Pro-government Iraqi forces will recapture the strategic city of Ramadi from Islamic State militants within days, Iraq Prime Minister Haider Abadi said in an interview aired Monday.
Asked how long it would take to wrest the Anbar provincial capital back from the extremists, Abadi told the BBC: “I’m talking about days now.”
The Iraqi leader added: “It makes my heart bleed because we lost Ramadi. But I can assure you we can bring it back soon.”
Abadi also rejected comments from U.S. Defense Secretary Ashton Carter to CNN that Iraqi forces “showed no will to fight” in Ramadi.
“I am sure he [Carter] was fed with the wrong information,” the Iraqi prime minister said of the U.S. defense chief’s scathing comments.
The loss last week of Ramadi was a major embarrassment for the government of Abadi, who took office last year with strong U.S. and international backing. A barrage of U.S.-led airstrikes in and around the city didn’t avert Ramadi’s fall.
Video images of Iraqi forces in Humvees in full-throttle withdrawal from Ramadi while a much smaller militant force swept through the city rekindled memories of the battlefield debacle last June, when Iraqi troops retreated ignominiously from the northern city of Mosul and elsewhere. Mosul, a city of more than 1 million, remains an Islamic State stronghold.
Iraqi troops and allied militias, mostly Shiite, have been massing for a counter-offensive to retake Ramadi, which is situated about 70 miles west of Baghdad, in Iraq’s Sunni heartland.
Sunni discontent with Iraq’s Shiite-led central government has aided the Islamic State, an ultra-fundamentalist Al Qaeda breakaway faction. Islamic State purports to represent Sunni interests and regards Shiites, the majority sect in Iraq, as heretics. The sectarian rift has bedeviled Iraq since the 2003 U.S.-led invasion ousted ex-strongman Saddam Hussein, a Sunni who repressed Shiite and other opposition political movements and was a fierce adversary of Shiite Iran, Iraq's neighbor. Many of Hussein's' former military commanders are believed to have forged alliances with Islamic State.
Analysts in Iraq and elsewhere have cautioned that an operation to retake Ramadi -- once a city of almost 500,000, though now largely depopulated -- could drag on for some time against well-entrenched militants adept at urban warfare and slowing down attackers with explosives planted in buildings and vehicles. It took a large pro-government Iraq force several weeks in March to recapture the smaller city of Tikrit, also a largely Sunni town. In Tikrit, as in Ramadi, loyalist fighters also greatly outnumbered Islamic State forces.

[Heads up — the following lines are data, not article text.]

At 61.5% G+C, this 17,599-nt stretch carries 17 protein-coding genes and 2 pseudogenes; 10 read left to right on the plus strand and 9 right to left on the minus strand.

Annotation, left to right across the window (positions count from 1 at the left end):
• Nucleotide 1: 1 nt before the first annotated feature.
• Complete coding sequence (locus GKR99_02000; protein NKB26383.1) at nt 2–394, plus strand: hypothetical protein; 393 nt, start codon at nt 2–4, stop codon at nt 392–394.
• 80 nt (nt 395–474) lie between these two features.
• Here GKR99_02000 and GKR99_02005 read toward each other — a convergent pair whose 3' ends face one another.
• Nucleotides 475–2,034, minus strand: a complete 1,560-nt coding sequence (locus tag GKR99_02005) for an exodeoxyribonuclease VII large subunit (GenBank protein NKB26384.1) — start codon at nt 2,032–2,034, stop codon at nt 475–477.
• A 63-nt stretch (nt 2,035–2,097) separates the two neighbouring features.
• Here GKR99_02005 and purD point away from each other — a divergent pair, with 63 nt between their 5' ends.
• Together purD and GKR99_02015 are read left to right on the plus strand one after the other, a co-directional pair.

In recent days, the Iraqi army and allied militias have already retaken some areas and positions outside Ramadi while mobilizing for a larger offensive.
The Iraqi prime minister insisted that pro-government forces, who have suffered thousands of casualties in the battle against Islamic State, have the determination to fight. But he said that Islamic State’s trademark tactic of detonating massive vehicular suicide bombs has had a demoralizing effect.
“They have the will to fight but when they are faced with an onslaught by [Islamic State] from nowhere ... with armored trucks packed with explosives, the effect of them is like a small nuclear bomb,” Abadi told the BBC. “It gives a very bad effect on our forces.”
Many militants have been slipping into Iraq from neighboring Syria through a frontier that is largely under Islamic State control, the Iraqi leader said. “We’ve asked our international coalition partners to tighten control over the border,” Abadi said.
Islamic State, which arose from the chaos in neighboring Syria, holds sway over vast stretches of territory in Iraq and Syria. Both the Iraqi and Syrian governments, aided by international partners, are fighting to oust Islamic State in a complex geopolitical struggle.
The U.S.-led coalition conducting near-daily aerial bombardment targeting Islamic State positions in Iraq and Syria coordinates its efforts with the Iraqi government in Baghdad but not with its ally, the administration of Syrian President Bashar Assad in Damascus. The Obama administration is aiding groups seeking to overthrow Assad.
Iran, another major player in the battle against Islamic State, is providing military aid to both the Iraqi and Syrian governments. The Obama administration says it does not coordinate with Iran.
Tens of thousands of civilians have fled Ramadi and surrounding areas in the Euphrates River valley, exacerbating Iraq’s crisis of displaced multitudes in the almost year-long battle against Islamic State.
Islamic State has also made recent gains in Syria, capturing the desert city of Palmyra, site of fabled, Roman-era ruins that are a United Nations World Heritage site. In recent days, Syrian and other media have reported, militants have slain hundreds of civilians and suspected Syrian government collaborators in and around Palmyra.